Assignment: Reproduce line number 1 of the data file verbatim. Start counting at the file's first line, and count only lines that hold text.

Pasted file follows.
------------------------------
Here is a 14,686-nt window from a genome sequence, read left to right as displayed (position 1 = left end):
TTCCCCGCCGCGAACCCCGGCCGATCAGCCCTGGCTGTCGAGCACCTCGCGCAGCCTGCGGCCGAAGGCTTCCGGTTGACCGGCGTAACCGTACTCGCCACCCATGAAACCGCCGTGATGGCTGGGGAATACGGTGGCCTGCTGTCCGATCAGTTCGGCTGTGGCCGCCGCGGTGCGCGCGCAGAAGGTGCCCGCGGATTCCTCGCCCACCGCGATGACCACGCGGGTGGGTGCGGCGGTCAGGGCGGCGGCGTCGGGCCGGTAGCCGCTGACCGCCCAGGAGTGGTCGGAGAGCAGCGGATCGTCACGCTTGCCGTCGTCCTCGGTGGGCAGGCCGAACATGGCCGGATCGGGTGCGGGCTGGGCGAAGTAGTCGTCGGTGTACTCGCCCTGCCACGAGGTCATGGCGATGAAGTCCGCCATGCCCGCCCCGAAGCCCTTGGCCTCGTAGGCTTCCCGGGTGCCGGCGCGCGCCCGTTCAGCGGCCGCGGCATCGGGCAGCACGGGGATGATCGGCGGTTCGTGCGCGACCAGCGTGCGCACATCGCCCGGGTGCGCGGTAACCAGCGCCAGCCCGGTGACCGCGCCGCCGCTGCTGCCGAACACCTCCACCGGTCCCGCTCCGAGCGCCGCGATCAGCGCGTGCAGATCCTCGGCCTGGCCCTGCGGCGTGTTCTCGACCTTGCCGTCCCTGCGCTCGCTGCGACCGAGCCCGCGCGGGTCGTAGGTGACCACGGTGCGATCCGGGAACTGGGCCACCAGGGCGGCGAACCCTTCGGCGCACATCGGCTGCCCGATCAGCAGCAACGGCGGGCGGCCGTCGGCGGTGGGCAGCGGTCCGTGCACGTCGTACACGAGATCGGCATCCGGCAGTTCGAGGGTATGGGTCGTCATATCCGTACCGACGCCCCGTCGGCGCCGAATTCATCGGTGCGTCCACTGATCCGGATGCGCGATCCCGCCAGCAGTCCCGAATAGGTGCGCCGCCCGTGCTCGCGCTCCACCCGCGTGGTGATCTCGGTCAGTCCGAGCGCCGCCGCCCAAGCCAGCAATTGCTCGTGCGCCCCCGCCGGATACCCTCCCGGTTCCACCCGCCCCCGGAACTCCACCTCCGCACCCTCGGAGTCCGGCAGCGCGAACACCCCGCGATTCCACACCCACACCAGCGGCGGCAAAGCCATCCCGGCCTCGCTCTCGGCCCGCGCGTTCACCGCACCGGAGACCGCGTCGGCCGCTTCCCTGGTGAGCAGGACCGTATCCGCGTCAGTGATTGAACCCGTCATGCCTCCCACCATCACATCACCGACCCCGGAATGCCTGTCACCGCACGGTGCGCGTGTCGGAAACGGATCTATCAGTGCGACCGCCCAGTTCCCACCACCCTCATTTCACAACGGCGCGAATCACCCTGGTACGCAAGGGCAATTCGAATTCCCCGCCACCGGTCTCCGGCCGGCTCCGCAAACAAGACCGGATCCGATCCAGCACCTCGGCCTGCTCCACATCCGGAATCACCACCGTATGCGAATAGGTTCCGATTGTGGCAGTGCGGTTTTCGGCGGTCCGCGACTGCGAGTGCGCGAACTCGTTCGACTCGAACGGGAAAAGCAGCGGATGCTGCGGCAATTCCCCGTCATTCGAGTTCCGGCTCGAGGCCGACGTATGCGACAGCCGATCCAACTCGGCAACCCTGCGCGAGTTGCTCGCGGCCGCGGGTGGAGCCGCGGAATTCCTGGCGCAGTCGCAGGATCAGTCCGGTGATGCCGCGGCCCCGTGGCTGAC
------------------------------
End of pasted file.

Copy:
Here is a 14,686-nt window from a genome sequence, read left to right as displayed (position 1 = left end):